Third, the activities included in these pictures are quite complex, and probably involve mankind in the whole range of his abilities. If so, then these pictures must include man using all the communicable attributes of God (at least those communicated to man; the angels may have some we don't), so that they involve the use of all that could be the image of God in man from the traditional systematic theology perspective. If so, then the two approaches are consistent and must be complementary in some sense, somewhat in the nature of attribute and manifestation, or (to pick an example from quantum mechanics) of position and motion.

Fourth, the dynamic approach uses analogies which are suggestive rather than precise: e.g., God as our father does not include any idea of some goddess as our mother; the analogies can be pressed beyond the boundaries intended for them. Of course, a careful study of their use in Scripture will indicate the location of these boundaries. It is not clear, however, that the more static approach of systematic theology has any advantage here. All concepts employed in describing God's nature must be analogies of some sort, and it is not clear we gain any real precision by constructing our own abstract analogies in place of the Bible's concrete analogies.

Lastly, it appears that these dynamic analogies function in two directions. By means of them, we learn to understand God better through the common relationships of human life. As we experience the joys and frustrations of raising children, for instance, we come to have a better idea of what God deals with in redeeming His people and guiding them on to maturity. On the other hand, the nature of God as revealed in Scripture helps us to see how our human relationships should be transformed to reflect the image of God more accurately. We want our children to grow into responsible adults who have no bad images of fatherhood to distort their ideas of God. Thus we study and apply the Scripture diligently in order that our actions as fathers may not cause God's name to be blasphemed.23
Let your light shine before men in such a way that they may see your good
works, and glorify your Father who is in heaven (Matt 5:16).


1. Biblical quotations are from the New American Standard Bible.

2. Charles Hodge, Systematic Theology, 3 vols. (1871-73; reprint ed., Grand Rapids: William B. Eerdmans Publishing Co., 1968), 2:97-99.

3. Ibid., 2:99.

4. J. Oliver Buswell, Jr., A Systematic Theology of the Christian Religion, 2 vols. (Grand Rapids: Zondervan Publishing House, 1962), 1:232-236.

5. John Murray, Collected Writings of John Murray, vol. 2: Select Lectures in Systematic Theology, (Edinburgh and Carlisle, PA: Banner of Truth Trust, 1977), 34-41.

6. John Calvin, Institutes of the Christian Religion, 1.15.4; Buswell, Systematic Theology, 1:255-256.

7. Francis Brown, S. R. Driver and Charles A. Briggs, A Hebrew and English Lexicon of the Old Testament (Oxford: Clarendon Press, 1907), 853-54.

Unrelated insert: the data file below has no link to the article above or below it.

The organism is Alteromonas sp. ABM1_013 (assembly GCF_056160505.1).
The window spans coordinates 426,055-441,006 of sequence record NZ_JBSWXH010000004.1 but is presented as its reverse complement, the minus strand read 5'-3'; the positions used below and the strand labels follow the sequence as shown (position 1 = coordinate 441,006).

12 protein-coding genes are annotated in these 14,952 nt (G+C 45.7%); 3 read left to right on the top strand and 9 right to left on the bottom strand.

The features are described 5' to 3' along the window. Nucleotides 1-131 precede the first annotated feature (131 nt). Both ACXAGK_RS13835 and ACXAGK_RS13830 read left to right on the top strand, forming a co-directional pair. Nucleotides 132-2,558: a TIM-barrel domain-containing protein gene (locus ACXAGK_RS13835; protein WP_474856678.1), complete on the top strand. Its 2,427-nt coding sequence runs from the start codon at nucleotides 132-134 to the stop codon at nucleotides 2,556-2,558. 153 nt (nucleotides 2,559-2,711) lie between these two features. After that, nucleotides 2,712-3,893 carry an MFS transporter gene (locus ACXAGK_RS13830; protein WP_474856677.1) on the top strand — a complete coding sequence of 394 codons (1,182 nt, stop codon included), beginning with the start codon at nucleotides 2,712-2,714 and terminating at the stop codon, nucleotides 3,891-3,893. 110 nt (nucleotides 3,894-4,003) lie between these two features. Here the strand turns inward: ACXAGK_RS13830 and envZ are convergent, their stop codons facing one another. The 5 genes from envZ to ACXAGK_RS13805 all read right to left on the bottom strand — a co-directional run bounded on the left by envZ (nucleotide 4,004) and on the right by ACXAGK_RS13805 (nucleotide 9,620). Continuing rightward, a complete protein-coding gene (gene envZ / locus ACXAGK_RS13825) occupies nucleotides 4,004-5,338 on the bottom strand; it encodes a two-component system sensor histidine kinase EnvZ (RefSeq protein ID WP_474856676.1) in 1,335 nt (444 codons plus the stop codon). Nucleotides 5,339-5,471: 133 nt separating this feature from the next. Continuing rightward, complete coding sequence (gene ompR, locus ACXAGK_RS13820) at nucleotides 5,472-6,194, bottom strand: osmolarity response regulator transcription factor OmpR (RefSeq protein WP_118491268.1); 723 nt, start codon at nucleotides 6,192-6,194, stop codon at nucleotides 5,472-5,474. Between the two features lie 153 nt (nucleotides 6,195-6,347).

8. William L. Holladay, A Concise Hebrew and Aramaic Lexicon of the Old Testament (Grand Rapids: William B. Eerdmans Publishing Co., 1971), 306

9. Walter Bauer, William F. Arndt, F. Wilbur Gingrich, and Frederick W. Danker, A Greek-English Lexicon of the New Testament and Other Early Christian Literature, 2nd ed. (Chicago and London: University of Chicago Press, 1979), 222.

10. Brown, Driver and Briggs, Lexicon, 198.

11. Holladay, Lexicon, 72.

12. See Edwin Hatch and Henry A. Redpath, A Concordance to the Septuagint (Oxford: Clarendon Press, 1897-1906; reprint ed., 3 vols. in 2, Graz, Austria: Akademische Druck- und Verlagsanstalt, 1954), 374, 377, 669, 992, 993.

13. Bauer, Arndt and Gingrich, Lexicon, 568.

14. Ibid., 567.

15. Greg Bahnsen, Theonomy in Christian Ethics (Nutley, NJ: Craig Press, 1979), 444.

16. Ibid., 442-43.

17. Murray notes on 1 Cor 11:7 that ``Image as predicated of man here is used in a more specialized sense, the image of God that man is as distinguished from the woman'' [Murray, Collected Writings, 2:36]; Calvin says of the same passage that the reference to man as the image of God, expressly excluding the woman, refers to the civil order [Calvin, Institutes 1.15.4].

18. This eschatological act of the false prophet in making a living image of the beast in Rev 13:15 may be viewed as an especially audacious attempt to take God's place and to steal the worship that belongs to Him. Perhaps it is an attempt to mimic God's creation of man in His image.

19. See Meredith Kline's remarks about Eve's religion becoming polytheistic when she accepted Satan's evaluation of the tree, her two gods being herself and Satan [M. G. Kline, Kingdom Prologue (Wenham, MA: published by author, 1981), 176].

20. See note 17.

21. Bauer, Arndt and Gingrich, Lexicon, 203.

22. Ibid., 203-04; Brown, Driver and Briggs, Lexicon, 458-59.

23. My thanks to Dr. Vern S. Poythress for a number of valuable insights and suggestions.

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Thursday, June 06, 2013

Investiture with the Image of God


RE-CREATION in the image of God is, according to one biblical metaphor, an act of investiture. Those who are renewed in the divine likeness are said to “put on” the new man or Christ or resurrection glory. [1] Mixing the metaphor, Paul speaks of the perfecting of the divine image at the resurrection as a being clothed upon with a heavenly tabernacle-house (2 Cor. 5:1-4). This curious combination of sartorial and architectural imagery provides a clue to the source of the investiture figure in the symbolism of the Old Testament cult.

I. The Tabernacle – A Replica of the Glory-Spirit